Use these tips and resources to link UN sustainable development goal 3 and biology topics on health and disease to your lessons on anticancer drugs
Chemists design, create and modify molecules to produce new and useful materials such as pharmaceuticals. Research and development of new medicines and vaccines against communicable and non-communicable diseases is vital in helping to achieve the UN’s sustainable development Goal 3: ensure healthy lives and promote well-being for all at all ages.
Students aged 14–16 will be familiar with health and disease topics from their biology studies. While students may associate these topics solely with biology, it is important for them to understand the roles chemistry and chemists play in the process of drug discovery, design and development to help prevent and treat some of the world’s most serious diseases. Discussing Goal 3 when you teach any chemistry topic that has links to medicinal chemistry will help you achieve this.
This article is part of the Sustainability in chemistry series, developed to help you integrate the UN’s sustainable development goals into your teaching of chemistry. It supports Goal 3: ensure healthy lives and promote well-being for all at all ages.
Put it into context
While students will be aware of the Covid-19 pandemic, which has impacted all of their lives, they may not be as aware of many epidemics around the world. You can find some key facts on the epidemics of HIV/AIDS, tuberculosis, malaria, other tropical diseases and waterborne diseases on the World Health Organization’s website. Ending these epidemics by 2030 is a key target of Goal 3. Discuss these epidemics and ask why it is important for countries to work together to solve such problems.
Prior to the pandemic, the UN said that progress was being made in health areas but not fast enough to meet the targets by 2030; one target being reducing premature mortality from non-communicable diseases such as cancer. However, due to the disruption caused to health services, much of that progress has stopped, even reversed. Cancer screening in particular has been affected and unfortunately, the UN predicts there will be a 100% increase in malaria deaths in sub-Saharan Africa.
Another target of Goal 3 is to reduce the number of deaths and illnesses from air and water pollution by 2030. Air pollution is an important section of the 14–16 chemistry curriculum so discussing Goal 3 here will provide context. See the article and resource on Goal 11: sustainable cities and communities for air pollution teaching ideas.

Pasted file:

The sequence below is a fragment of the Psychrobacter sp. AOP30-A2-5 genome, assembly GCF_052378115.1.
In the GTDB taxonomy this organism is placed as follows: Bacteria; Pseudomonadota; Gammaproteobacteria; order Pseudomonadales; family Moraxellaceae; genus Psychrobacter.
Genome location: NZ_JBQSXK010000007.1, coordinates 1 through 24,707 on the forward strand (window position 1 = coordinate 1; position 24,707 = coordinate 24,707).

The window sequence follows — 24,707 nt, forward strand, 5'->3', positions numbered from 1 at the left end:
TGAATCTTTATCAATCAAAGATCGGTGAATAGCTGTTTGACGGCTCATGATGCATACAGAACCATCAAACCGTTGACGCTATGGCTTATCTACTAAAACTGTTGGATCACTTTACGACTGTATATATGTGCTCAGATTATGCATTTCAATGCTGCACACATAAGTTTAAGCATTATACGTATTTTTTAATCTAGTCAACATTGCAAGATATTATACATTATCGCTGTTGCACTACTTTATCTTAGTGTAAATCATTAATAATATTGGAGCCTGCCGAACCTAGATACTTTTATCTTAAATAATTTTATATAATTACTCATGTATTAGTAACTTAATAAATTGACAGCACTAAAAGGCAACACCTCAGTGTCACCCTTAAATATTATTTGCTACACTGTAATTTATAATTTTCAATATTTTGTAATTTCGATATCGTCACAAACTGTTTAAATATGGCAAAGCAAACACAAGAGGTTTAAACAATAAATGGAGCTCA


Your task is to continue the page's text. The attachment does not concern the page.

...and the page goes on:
Transition metals and anticancer drugs worksheet, for age range 16–18
Use this worksheet to recap shapes of complexes, check understanding of anticancer drugs and provide students with some history behind cisplatin.
Download the student worksheet as MS Word or pdf and the answer sheet as MS Word or pdf.
Download the student worksheet and answer sheet from the Education in Chemistry website: rsc.li/xxxxxxx
Put it into practice
While vaccines, antibody tests and antigen tests are all over the news, they aren’t on chemistry specifications. However, just because something is not on a specification, that doesn’t mean it’s not worth teaching and it may help to enrich your curriculum.
There are some great infographics from Compound Interest that you can use with your students to help them appreciate some of the chemistry behind the Covid-19 pandemic. You could use them to help deliver a lesson on the chemistry behind vaccines. If you are short on curriculum time, you can use them in an enrichment activity as part of a science club, as wider reading for a piece of homework or as the basis of a discussion in form time.
Introduce cross-curricular links
Goal 3 provides you with the opportunity to link nicely to the health and disease units of biology. Provide students with wider reading on the development of a malaria vaccine to compliment 14–16 students’ studies of malaria. Here you can discuss the importance of chemistry and link to the Goal 3 target of ending the malaria epidemic.
One way of reducing deaths from non-communicable diseases such as cancer, is by using anticancer drugs. Cisplatin is the anticancer drug taught to most 16–18 students.
When teaching anticancer drugs, highlight the role chemists play in their design and development and discuss with students the balance between the pros of anticancer drugs and their adverse side effects. Remind students there are many types of cancer and therefore many different treatments. Point out that cisplatin does not work for all types of cancer and that lots of anticancer drugs have been developed since cisplatin.
Use the article and resource designing anticancer drugs and follow up with the worksheet above, to help students apply their knowledge of cisplatin to other platinum anticancer drugs and gain an understanding of how anticancer drugs are developed. You could also give students this article on asplatin.
Get more resources
- Find experiment notes and a student sheet, suitable for 16–18 leaners, on the Analysis of aspirin tablets.
- Link to careers with this video profile of a research assistant helping to detect diseases, such as cancer, earlier.
- Use this feature on 4D printing to show how developments in chemistry and technology are advancing medicine, with a worksheet activity exploring the chemistry of polymers used in 3D and 4D printing.
- Chemistry, medicine and genetic analysis will help you highlight the importance of the sciences working alongside each other to make lifesaving discoveries.
Check out the rest of the Sustainability in chemistry series.
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